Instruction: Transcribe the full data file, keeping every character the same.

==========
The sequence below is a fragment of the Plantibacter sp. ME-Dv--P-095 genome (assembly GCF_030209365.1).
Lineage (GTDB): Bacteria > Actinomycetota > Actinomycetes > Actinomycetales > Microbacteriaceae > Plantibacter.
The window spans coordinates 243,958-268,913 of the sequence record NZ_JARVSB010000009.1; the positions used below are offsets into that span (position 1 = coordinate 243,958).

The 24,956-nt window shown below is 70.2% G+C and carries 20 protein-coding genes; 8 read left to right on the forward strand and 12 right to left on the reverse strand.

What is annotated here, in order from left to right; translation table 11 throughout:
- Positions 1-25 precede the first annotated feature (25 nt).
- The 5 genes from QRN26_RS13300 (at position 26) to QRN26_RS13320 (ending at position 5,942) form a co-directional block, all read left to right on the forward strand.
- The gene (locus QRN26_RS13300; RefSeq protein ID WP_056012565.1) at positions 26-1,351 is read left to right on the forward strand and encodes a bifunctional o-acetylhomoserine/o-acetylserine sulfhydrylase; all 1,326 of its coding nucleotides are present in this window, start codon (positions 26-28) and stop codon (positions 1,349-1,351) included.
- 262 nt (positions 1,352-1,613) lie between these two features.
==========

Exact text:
The sequence below is a fragment of the Plantibacter sp. ME-Dv--P-095 genome (assembly GCF_030209365.1).
Lineage (GTDB): Bacteria > Actinomycetota > Actinomycetes > Actinomycetales > Microbacteriaceae > Plantibacter.
The window spans coordinates 243,958-268,913 of the sequence record NZ_JARVSB010000009.1; the positions used below are offsets into that span (position 1 = coordinate 243,958).

The 24,956-nt window shown below is 70.2% G+C and carries 20 protein-coding genes; 8 read left to right on the forward strand and 12 right to left on the reverse strand.

What is annotated here, in order from left to right; translation table 11 throughout:
- Positions 1-25 precede the first annotated feature (25 nt).
- The 5 genes from QRN26_RS13300 (at position 26) to QRN26_RS13320 (ending at position 5,942) form a co-directional block, all read left to right on the forward strand.
- The gene (locus QRN26_RS13300; RefSeq protein ID WP_056012565.1) at positions 26-1,351 is read left to right on the forward strand and encodes a bifunctional o-acetylhomoserine/o-acetylserine sulfhydrylase; all 1,326 of its coding nucleotides are present in this window, start codon (positions 26-28) and stop codon (positions 1,349-1,351) included.
- 262 nt (positions 1,352-1,613) lie between these two features.